On January 14, 2020, the Federal Trade Commission (FTC) ordered six insurance companies to provide information that will allow the agency to study the effects of consummated physician group and healthcare facility mergers that occurred from 2015 through 2020.
Blog Posts Tagged with Health Care
When patients leave the office after an appointment with their eyecare professional, they should have certain things in hand: their coat, their phone – and a copy of their eyeglass prescription.
With the passage of the Medicare Prescription Drug, Improvement, and Modernization Act of 2003 (MMA), Congress required pharmaceutical companies to file certain patent settlement agreements with the FTC.
Last week, Bureau of Competition staff published a report on filings received in fiscal year (FY) 2016 under the Medicare Prescription Drug, Improvement, and Modernization Act of 2003 (MMA), the thirteenth such report since the MMA took effect in 2004.
The PNO routinely provides informal guidance on Hart-Scott-Rodino reporting obligations that arise when combining not-for-profit entities, typically in the context of hospital combinations. In the past, much of this guidance focused on whether the combination resulted in a change of "control" of the board of directors of one or more of the combining entities. This was because those seeking guidance described hospital combinations primarily in terms of formal board governance.
The FTC is eyeing its Contact Lens Rule and has announced the agenda for a March 7, 2018 workshop, The Contact Lens Rule and the Evolving Contact Lens Marketplace.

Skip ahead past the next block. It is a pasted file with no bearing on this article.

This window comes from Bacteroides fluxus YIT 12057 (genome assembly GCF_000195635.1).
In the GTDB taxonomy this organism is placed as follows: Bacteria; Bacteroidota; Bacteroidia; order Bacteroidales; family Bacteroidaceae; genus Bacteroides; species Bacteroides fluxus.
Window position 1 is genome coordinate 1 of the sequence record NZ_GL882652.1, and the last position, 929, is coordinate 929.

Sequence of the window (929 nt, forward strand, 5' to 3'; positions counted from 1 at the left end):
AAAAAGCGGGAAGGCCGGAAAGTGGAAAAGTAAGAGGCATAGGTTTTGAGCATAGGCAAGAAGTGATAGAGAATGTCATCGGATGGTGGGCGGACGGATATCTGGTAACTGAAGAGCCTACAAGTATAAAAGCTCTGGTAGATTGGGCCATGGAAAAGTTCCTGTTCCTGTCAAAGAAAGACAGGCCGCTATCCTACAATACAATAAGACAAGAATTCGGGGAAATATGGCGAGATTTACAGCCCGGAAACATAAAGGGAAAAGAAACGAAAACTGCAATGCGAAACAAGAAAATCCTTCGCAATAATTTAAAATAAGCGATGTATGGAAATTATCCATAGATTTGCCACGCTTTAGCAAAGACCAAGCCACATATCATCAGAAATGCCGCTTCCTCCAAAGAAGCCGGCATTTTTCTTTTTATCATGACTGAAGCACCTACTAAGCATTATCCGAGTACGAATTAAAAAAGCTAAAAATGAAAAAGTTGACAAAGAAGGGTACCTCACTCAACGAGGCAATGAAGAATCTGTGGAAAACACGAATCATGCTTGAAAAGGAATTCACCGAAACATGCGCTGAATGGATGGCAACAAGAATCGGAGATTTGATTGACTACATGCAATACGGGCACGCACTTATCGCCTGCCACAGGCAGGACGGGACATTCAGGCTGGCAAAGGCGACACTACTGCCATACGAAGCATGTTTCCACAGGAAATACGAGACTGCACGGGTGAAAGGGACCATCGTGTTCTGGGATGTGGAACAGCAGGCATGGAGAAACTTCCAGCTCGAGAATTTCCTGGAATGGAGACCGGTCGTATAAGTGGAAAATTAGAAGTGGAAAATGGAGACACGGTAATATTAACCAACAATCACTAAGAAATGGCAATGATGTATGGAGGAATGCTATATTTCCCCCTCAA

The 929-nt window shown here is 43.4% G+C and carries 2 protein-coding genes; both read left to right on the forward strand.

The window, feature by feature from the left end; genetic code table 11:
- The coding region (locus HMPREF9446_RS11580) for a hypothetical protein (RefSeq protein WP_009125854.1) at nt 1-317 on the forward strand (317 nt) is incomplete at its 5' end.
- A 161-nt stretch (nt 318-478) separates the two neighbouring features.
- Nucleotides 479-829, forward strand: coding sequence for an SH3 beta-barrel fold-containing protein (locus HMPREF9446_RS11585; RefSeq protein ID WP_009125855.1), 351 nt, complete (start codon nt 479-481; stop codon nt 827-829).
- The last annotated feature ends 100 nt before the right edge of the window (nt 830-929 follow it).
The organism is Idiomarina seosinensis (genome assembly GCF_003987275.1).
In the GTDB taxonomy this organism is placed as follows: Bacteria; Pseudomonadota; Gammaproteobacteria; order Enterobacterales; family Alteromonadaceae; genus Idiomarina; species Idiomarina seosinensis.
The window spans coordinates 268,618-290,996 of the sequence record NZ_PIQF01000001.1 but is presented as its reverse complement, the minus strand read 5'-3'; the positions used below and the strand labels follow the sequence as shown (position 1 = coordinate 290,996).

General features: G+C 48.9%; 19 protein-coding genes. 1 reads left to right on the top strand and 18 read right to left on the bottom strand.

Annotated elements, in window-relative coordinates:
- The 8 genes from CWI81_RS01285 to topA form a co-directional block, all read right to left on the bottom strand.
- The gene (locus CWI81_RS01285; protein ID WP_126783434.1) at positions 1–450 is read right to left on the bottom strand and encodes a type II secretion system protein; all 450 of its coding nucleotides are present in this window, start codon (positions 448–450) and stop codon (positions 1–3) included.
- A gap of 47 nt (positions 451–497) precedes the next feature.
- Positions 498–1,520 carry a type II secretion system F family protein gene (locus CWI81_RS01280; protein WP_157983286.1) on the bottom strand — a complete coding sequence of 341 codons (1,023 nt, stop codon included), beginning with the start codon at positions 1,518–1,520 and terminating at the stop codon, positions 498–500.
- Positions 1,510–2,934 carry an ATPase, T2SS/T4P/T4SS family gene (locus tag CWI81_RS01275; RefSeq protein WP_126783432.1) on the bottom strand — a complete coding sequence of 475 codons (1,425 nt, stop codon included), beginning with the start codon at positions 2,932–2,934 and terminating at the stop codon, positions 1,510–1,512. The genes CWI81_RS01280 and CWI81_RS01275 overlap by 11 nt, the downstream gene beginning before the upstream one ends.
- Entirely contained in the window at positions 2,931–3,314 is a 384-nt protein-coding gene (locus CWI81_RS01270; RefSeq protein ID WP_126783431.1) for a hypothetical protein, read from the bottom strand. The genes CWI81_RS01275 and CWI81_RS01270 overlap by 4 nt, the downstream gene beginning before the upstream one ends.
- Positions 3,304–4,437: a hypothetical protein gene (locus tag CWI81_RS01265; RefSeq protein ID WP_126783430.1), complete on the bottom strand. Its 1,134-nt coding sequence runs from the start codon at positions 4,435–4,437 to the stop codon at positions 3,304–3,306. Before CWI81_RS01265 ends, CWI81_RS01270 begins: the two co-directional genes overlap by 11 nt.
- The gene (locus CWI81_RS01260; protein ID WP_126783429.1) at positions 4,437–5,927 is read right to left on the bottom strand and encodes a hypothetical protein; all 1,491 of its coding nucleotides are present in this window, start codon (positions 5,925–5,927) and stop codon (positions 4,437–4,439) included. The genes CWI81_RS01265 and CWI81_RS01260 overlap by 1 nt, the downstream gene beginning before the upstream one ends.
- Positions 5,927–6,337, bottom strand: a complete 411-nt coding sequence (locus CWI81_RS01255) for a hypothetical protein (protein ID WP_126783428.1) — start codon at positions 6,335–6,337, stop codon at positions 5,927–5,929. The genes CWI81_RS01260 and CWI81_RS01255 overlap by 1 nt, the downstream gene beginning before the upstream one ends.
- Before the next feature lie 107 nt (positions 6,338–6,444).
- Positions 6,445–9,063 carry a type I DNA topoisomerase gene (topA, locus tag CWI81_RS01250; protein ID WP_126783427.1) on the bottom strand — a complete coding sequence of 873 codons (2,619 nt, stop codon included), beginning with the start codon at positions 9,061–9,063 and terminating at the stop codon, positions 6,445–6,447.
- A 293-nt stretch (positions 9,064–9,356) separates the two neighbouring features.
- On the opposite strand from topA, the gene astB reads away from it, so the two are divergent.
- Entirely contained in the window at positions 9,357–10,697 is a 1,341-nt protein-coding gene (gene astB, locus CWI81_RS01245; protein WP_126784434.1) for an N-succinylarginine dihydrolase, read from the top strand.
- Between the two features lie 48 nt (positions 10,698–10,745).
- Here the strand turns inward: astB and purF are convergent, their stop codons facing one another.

Chirping birds, babbling brooks, soft rain showers, and children gleefully playing outdoors – these sounds of spring bring us joy, especially after a long winter. But for the millions of Americans who have hearing loss, full enjoyment of these and other everyday sounds can be out of reach. Others might benefit from listening assistance in certain situations, such as in a noisy restaurant or while watching TV. For too many, even participation in a simple conversation can be difficult.
Yesterday, I spoke to a group of antitrust practitioners and those involved in healthcare policy at AAI’s Healthcare Roundtable, where I discussed past and present FTC work to promote competition in healthcare markets.
More than 40 million U.S. consumers benefit from contact lens competition. Demand for contact lenses has been growing over the past decade, and there are more places for consumers to shop for contact lenses and refill their prescriptions – in-person from eye-care providers, optical chains, and wholesale clubs, and on-line as well. Innovation has improved the comfort and convenience of contact lenses, and many people have switched from one-year lenses to daily disposable lenses.
Now available on the FTC website: the Bureau of Competition’s Health Care Division has posted updated versions of our three overviews of FTC enforcement actions and policy work in the health care sector undertaken across the Bureau. Together, these documents contain hundreds of pages of detailed summaries of four decades of FTC efforts to promote competition in healthcare markets – which make them invaluable resources for health care antitrust practitioners, market participants, and other stakeholders.